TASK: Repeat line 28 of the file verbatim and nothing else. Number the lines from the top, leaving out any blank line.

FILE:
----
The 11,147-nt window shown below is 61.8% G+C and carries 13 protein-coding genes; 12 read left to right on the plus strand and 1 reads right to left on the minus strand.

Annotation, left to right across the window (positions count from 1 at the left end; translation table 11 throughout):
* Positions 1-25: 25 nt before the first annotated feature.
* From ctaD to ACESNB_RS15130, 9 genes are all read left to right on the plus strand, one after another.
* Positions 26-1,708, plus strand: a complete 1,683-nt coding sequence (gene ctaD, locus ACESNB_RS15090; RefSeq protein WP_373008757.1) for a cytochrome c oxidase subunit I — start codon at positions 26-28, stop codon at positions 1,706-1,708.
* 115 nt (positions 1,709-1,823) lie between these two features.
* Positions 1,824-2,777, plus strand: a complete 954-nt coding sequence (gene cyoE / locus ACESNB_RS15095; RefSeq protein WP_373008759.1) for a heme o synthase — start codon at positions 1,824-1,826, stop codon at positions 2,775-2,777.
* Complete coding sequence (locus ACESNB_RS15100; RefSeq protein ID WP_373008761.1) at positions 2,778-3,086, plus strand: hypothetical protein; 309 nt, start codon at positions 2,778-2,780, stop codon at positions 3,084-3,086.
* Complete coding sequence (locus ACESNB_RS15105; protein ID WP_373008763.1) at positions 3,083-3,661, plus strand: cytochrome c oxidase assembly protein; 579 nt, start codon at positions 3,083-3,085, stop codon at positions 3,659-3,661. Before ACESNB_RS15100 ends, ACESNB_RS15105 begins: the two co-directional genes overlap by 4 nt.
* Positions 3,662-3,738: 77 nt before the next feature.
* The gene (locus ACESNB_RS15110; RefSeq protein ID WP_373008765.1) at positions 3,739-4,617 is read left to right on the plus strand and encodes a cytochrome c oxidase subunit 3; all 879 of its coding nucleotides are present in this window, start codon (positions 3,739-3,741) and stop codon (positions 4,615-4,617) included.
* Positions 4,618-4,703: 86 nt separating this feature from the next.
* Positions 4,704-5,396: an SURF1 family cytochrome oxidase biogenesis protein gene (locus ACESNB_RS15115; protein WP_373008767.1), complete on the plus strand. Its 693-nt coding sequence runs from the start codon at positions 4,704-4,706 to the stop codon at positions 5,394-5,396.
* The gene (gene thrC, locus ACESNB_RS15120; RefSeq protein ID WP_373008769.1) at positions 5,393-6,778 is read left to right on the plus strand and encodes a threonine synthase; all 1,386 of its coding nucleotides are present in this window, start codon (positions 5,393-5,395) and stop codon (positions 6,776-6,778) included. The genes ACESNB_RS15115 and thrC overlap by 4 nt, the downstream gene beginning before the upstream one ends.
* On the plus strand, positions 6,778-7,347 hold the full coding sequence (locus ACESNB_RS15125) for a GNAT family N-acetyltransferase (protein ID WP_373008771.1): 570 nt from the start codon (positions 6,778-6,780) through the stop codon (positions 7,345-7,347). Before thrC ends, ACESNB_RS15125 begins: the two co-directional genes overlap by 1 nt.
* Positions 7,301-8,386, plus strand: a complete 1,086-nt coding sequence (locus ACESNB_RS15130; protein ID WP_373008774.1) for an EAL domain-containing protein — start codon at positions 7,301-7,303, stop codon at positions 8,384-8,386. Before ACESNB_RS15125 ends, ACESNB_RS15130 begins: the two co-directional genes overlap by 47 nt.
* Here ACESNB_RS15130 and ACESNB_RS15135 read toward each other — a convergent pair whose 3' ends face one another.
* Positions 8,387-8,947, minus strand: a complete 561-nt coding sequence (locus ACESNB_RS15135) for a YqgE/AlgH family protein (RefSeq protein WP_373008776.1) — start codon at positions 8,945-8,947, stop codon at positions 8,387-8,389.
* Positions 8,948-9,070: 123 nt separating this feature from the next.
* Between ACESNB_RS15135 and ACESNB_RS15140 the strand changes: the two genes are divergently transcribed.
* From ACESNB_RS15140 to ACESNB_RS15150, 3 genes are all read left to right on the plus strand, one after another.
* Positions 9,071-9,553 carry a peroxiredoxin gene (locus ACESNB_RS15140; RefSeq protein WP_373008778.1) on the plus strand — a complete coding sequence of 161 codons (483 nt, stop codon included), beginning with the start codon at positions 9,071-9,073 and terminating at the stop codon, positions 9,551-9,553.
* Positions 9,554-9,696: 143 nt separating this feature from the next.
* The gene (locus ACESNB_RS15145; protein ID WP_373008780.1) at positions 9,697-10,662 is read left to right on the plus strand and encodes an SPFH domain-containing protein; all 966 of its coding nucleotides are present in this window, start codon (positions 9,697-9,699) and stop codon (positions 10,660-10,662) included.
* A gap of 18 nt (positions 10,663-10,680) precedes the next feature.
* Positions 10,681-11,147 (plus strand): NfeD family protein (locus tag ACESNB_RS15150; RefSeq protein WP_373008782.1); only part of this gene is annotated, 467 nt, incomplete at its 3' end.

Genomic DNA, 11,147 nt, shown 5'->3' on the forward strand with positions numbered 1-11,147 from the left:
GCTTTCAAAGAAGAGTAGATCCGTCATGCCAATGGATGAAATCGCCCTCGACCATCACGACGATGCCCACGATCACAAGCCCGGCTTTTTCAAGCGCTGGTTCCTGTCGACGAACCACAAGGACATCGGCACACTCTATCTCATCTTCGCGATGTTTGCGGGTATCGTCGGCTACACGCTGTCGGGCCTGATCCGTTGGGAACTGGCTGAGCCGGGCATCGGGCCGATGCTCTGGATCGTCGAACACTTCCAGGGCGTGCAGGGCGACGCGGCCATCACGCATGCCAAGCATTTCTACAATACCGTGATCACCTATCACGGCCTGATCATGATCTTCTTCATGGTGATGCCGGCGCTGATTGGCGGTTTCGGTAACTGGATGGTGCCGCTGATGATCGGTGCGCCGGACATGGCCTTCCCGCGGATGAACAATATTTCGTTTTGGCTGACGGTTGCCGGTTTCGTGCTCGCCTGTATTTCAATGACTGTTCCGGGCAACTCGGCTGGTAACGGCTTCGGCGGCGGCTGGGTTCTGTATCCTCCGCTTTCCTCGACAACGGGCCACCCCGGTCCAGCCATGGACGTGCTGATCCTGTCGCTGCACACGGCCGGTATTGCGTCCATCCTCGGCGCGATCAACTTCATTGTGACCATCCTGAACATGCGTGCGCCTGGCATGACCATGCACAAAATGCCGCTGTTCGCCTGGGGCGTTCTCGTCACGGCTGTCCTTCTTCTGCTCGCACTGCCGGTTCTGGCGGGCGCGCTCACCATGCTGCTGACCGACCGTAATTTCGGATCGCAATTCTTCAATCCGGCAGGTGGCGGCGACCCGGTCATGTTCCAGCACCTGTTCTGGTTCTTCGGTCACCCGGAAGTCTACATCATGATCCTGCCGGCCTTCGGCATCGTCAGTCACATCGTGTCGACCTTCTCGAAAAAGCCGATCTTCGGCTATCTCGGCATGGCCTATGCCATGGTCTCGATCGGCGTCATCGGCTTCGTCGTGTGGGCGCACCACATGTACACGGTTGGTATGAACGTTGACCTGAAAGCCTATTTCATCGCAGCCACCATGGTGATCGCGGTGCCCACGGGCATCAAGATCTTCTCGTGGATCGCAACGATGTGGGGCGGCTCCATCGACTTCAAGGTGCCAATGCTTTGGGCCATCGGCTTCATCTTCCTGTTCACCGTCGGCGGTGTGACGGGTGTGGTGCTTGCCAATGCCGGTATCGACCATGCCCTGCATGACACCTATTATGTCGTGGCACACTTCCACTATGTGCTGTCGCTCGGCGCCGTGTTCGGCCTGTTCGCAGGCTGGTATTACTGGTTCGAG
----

GCTTTCAAAGAAGAGTAGATCCGTCATGCCAATGGATGAAATCGCCCTCGACCATCACGACGATGCCCACGATCACAAGCCCGGCTTTTTCAAGCGCTGGTTCCTGTCGACGAACCACAAGGACATCGGCACACTCTATCTCATCTTCGCGATGTTTGCGGGTATCGTCGGCTACACGCTGTCGGGCCTGATCCGTTGGGAACTGGCTGAGCCGGGCATCGGGCCGATGCTCTGGATCGTCGAACACTTCCAGGGCGTGCAGGGCGACGCGGCCATCACGCATGCCAAGCATTTCTACAATACCGTGATCACCTATCACGGCCTGATCATGATCTTCTTCATGGTGATGCCGGCGCTGATTGGCGGTTTCGGTAACTGGATGGTGCCGCTGATGATCGGTGCGCCGGACATGGCCTTCCCGCGGATGAACAATATTTCGTTTTGGCTGACGGTTGCCGGTTTCGTGCTCGCCTGTATTTCAATGACTGTTCCGGGCAACTCGGCTGGTAACGGCTTCGGCGGCGGCTGGGTTCTGTATCCTCCGCTTTCCTCGACAACGGGCCACCCCGGTCCAGCCATGGACGTGCTGATCCTGTCGCTGCACACGGCCGGTATTGCGTCCATCCTCGGCGCGATCAACTTCATTGTGACCATCCTGAACATGCGTGCGCCTGGCATGACCATGCACAAAATGCCGCTGTTCGCCTGGGGCGTTCTCGTCACGGCTGTCCTTCTTCTGCTCGCACTGCCGGTTCTGGCGGGCGCGCTCACCATGCTGCTGACCGACCGTAATTTCGGATCGCAATTCTTCAATCCGGCAGGTGGCGGCGACCCGGTCATGTTCCAGCACCTGTTCTGGTTCTTCGGTCACCCGGAAGTCTACATCATGATCCTGCCGGCCTTCGGCATCGTCAGTCACATCGTGTCGACCTTCTCGAAAAAGCCGATCTTCGGCTATCTCGGCATGGCCTATGCCATGGTCTCGATCGGCGTCATCGGCTTCGTCGTGTGGGCGCACCACATGTACACGGTTGGTATGAACGTTGACCTGAAAGCCTATTTCATCGCAGCCACCATGGTGATCGCGGTGCCCACGGGCATCAAGATCTTCTCGTGGATCGCAACGATGTGGGGCGGCTCCATCGACTTCAAGGTGCCAATGCTTTGGGCCATCGGCTTCATCTTCCTGTTCACCGTCGGCGGTGTGACGGGTGTGGTGCTTGCCAATGCCGGTATCGACCATGCCCTGCATGACACCTATTATGTCGTGGCACACTTCCACTATGTGCTGTCGCTCGGCGCCGTGTTCGGCCTGTTCGCAGGCTGGTATTACTGGTTCGAG